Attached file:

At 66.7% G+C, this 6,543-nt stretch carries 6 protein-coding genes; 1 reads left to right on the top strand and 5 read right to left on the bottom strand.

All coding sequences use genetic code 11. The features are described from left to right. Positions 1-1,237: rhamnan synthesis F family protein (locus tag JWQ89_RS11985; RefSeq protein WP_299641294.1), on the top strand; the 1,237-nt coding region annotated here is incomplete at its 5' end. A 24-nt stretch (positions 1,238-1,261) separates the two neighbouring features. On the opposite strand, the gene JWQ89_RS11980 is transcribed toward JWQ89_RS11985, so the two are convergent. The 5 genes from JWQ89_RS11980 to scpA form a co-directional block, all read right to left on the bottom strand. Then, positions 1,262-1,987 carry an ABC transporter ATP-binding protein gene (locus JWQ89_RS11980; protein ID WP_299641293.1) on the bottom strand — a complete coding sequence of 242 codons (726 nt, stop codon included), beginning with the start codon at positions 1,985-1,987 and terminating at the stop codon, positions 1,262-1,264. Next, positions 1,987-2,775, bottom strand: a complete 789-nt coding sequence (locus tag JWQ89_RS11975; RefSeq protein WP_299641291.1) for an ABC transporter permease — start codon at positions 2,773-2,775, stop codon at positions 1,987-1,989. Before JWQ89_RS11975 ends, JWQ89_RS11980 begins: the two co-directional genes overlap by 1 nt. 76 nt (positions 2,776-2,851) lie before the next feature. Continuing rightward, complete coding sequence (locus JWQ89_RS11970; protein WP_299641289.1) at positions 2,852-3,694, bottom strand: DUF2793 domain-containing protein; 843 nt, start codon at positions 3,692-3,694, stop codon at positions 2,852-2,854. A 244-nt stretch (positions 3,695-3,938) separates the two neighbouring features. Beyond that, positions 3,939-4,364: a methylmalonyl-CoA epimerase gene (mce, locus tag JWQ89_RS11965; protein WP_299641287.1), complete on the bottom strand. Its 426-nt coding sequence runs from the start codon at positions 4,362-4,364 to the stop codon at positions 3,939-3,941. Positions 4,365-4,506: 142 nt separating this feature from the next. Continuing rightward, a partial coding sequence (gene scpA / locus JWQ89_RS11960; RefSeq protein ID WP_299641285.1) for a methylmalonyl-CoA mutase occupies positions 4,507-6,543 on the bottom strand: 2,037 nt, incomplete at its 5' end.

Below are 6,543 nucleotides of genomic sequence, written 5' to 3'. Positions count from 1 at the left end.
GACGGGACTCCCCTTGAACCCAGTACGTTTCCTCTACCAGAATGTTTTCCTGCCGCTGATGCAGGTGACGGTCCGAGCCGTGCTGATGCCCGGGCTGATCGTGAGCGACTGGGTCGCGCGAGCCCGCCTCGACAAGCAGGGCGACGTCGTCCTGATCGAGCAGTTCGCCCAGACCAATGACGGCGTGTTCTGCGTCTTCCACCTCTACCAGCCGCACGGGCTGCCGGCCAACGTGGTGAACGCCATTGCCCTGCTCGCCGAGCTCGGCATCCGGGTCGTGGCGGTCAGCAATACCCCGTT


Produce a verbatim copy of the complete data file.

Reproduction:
At 66.7% G+C, this 6,543-nt stretch carries 6 protein-coding genes; 1 reads left to right on the top strand and 5 read right to left on the bottom strand.

All coding sequences use genetic code 11. The features are described from left to right. Positions 1-1,237: rhamnan synthesis F family protein (locus tag JWQ89_RS11985; RefSeq protein WP_299641294.1), on the top strand; the 1,237-nt coding region annotated here is incomplete at its 5' end. A 24-nt stretch (positions 1,238-1,261) separates the two neighbouring features. On the opposite strand, the gene JWQ89_RS11980 is transcribed toward JWQ89_RS11985, so the two are convergent. The 5 genes from JWQ89_RS11980 to scpA form a co-directional block, all read right to left on the bottom strand. Then, positions 1,262-1,987 carry an ABC transporter ATP-binding protein gene (locus JWQ89_RS11980; protein ID WP_299641293.1) on the bottom strand — a complete coding sequence of 242 codons (726 nt, stop codon included), beginning with the start codon at positions 1,985-1,987 and terminating at the stop codon, positions 1,262-1,264. Next, positions 1,987-2,775, bottom strand: a complete 789-nt coding sequence (locus tag JWQ89_RS11975; RefSeq protein WP_299641291.1) for an ABC transporter permease — start codon at positions 2,773-2,775, stop codon at positions 1,987-1,989. Before JWQ89_RS11975 ends, JWQ89_RS11980 begins: the two co-directional genes overlap by 1 nt. 76 nt (positions 2,776-2,851) lie before the next feature. Continuing rightward, complete coding sequence (locus JWQ89_RS11970; protein WP_299641289.1) at positions 2,852-3,694, bottom strand: DUF2793 domain-containing protein; 843 nt, start codon at positions 3,692-3,694, stop codon at positions 2,852-2,854. A 244-nt stretch (positions 3,695-3,938) separates the two neighbouring features. Beyond that, positions 3,939-4,364: a methylmalonyl-CoA epimerase gene (mce, locus tag JWQ89_RS11965; protein WP_299641287.1), complete on the bottom strand. Its 426-nt coding sequence runs from the start codon at positions 4,362-4,364 to the stop codon at positions 3,939-3,941. Positions 4,365-4,506: 142 nt separating this feature from the next. Continuing rightward, a partial coding sequence (gene scpA / locus JWQ89_RS11960; RefSeq protein ID WP_299641285.1) for a methylmalonyl-CoA mutase occupies positions 4,507-6,543 on the bottom strand: 2,037 nt, incomplete at its 5' end.

Below are 6,543 nucleotides of genomic sequence, written 5' to 3'. Positions count from 1 at the left end.
GACGGGACTCCCCTTGAACCCAGTACGTTTCCTCTACCAGAATGTTTTCCTGCCGCTGATGCAGGTGACGGTCCGAGCCGTGCTGATGCCCGGGCTGATCGTGAGCGACTGGGTCGCGCGAGCCCGCCTCGACAAGCAGGGCGACGTCGTCCTGATCGAGCAGTTCGCCCAGACCAATGACGGCGTGTTCTGCGTCTTCCACCTCTACCAGCCGCACGGGCTGCCGGCCAACGTGGTGAACGCCATTGCCCTGCTCGCCGAGCTCGGCATCCGGGTCGTGGCGGTCAGCAATACCCCGTT